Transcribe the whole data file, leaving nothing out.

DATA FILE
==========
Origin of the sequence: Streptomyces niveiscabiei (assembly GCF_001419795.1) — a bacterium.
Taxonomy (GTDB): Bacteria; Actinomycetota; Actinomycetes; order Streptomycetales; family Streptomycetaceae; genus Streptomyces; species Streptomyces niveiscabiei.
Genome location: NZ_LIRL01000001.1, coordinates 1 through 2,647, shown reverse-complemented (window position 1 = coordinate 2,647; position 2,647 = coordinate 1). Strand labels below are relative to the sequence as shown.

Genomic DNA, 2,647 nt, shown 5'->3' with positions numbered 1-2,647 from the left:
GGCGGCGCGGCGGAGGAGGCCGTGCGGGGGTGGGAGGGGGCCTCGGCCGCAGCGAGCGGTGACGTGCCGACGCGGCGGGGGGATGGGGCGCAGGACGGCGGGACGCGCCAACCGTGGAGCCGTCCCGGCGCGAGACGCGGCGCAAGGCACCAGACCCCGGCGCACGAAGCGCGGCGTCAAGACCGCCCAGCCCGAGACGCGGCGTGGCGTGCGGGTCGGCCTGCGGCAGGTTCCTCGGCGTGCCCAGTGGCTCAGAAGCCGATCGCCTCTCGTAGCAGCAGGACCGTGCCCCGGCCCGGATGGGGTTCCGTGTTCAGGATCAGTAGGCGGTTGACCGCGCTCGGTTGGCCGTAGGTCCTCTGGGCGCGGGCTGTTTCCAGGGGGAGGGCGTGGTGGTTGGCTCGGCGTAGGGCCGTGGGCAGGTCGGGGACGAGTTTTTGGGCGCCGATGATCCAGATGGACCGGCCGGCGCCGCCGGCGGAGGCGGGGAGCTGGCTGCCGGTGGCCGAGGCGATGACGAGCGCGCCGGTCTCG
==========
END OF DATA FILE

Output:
Origin of the sequence: Streptomyces niveiscabiei (assembly GCF_001419795.1) — a bacterium.
Taxonomy (GTDB): Bacteria; Actinomycetota; Actinomycetes; order Streptomycetales; family Streptomycetaceae; genus Streptomyces; species Streptomyces niveiscabiei.
Genome location: NZ_LIRL01000001.1, coordinates 1 through 2,647, shown reverse-complemented (window position 1 = coordinate 2,647; position 2,647 = coordinate 1). Strand labels below are relative to the sequence as shown.

Genomic DNA, 2,647 nt, shown 5'->3' with positions numbered 1-2,647 from the left:
GGCGGCGCGGCGGAGGAGGCCGTGCGGGGGTGGGAGGGGGCCTCGGCCGCAGCGAGCGGTGACGTGCCGACGCGGCGGGGGGATGGGGCGCAGGACGGCGGGACGCGCCAACCGTGGAGCCGTCCCGGCGCGAGACGCGGCGCAAGGCACCAGACCCCGGCGCACGAAGCGCGGCGTCAAGACCGCCCAGCCCGAGACGCGGCGTGGCGTGCGGGTCGGCCTGCGGCAGGTTCCTCGGCGTGCCCAGTGGCTCAGAAGCCGATCGCCTCTCGTAGCAGCAGGACCGTGCCCCGGCCCGGATGGGGTTCCGTGTTCAGGATCAGTAGGCGGTTGACCGCGCTCGGTTGGCCGTAGGTCCTCTGGGCGCGGGCTGTTTCCAGGGGGAGGGCGTGGTGGTTGGCTCGGCGTAGGGCCGTGGGCAGGTCGGGGACGAGTTTTTGGGCGCCGATGATCCAGATGGACCGGCCGGCGCCGCCGGCGGAGGCGGGGAGCTGGCTGCCGGTGGCCGAGGCGATGACGAGCGCGCCGGTCTCG